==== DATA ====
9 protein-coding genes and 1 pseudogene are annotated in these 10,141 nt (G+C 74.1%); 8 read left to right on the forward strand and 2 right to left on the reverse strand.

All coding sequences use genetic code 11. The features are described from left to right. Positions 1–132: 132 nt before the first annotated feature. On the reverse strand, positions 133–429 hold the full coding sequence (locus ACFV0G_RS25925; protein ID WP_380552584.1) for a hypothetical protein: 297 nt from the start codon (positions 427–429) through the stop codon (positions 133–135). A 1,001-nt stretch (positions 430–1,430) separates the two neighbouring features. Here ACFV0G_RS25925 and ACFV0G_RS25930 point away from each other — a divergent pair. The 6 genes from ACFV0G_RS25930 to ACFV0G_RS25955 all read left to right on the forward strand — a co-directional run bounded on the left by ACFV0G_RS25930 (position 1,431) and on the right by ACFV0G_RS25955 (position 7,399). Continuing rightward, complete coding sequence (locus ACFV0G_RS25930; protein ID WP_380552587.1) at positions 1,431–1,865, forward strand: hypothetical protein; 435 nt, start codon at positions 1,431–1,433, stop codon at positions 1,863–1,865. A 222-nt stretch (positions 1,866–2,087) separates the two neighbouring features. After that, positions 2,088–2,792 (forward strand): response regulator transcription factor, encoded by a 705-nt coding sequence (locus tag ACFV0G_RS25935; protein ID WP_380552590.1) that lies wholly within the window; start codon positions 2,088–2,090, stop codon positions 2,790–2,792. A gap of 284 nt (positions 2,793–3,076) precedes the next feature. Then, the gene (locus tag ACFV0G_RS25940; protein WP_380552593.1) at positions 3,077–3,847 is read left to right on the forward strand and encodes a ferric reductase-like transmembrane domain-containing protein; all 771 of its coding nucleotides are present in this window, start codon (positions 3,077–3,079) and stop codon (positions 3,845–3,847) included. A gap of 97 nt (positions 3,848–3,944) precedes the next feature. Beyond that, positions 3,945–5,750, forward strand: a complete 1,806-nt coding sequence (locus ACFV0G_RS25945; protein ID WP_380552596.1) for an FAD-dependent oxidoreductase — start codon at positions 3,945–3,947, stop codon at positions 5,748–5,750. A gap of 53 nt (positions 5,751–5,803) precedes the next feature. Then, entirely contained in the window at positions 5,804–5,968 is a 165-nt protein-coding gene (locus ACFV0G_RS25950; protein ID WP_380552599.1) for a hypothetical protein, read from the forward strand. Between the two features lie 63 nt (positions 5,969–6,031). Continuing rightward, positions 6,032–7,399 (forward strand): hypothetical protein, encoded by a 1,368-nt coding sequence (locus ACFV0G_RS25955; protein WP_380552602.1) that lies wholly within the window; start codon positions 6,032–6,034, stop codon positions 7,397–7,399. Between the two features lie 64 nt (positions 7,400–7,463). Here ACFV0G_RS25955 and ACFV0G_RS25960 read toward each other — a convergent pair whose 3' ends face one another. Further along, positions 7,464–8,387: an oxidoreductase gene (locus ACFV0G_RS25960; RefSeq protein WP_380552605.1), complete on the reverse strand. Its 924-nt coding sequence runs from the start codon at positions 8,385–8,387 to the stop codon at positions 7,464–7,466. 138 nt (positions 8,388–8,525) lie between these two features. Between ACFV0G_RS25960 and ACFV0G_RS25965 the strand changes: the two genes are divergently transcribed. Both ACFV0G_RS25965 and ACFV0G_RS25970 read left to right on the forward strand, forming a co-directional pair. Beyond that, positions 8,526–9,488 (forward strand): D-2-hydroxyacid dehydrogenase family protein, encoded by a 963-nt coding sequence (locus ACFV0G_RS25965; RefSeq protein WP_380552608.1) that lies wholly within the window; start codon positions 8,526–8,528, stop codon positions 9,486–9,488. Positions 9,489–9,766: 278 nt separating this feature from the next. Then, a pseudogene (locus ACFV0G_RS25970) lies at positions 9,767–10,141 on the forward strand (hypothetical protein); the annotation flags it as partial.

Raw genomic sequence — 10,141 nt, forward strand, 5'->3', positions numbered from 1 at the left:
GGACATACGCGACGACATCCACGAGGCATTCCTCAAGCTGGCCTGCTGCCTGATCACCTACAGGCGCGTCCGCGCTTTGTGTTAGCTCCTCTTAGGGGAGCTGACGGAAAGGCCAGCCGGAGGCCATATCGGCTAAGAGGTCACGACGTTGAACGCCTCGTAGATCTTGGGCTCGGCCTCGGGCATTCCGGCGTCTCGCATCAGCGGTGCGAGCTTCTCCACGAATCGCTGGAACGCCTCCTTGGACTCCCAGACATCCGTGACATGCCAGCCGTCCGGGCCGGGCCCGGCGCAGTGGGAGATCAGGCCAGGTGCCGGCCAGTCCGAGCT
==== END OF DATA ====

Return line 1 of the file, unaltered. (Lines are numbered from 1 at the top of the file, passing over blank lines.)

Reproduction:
9 protein-coding genes and 1 pseudogene are annotated in these 10,141 nt (G+C 74.1%); 8 read left to right on the forward strand and 2 right to left on the reverse strand.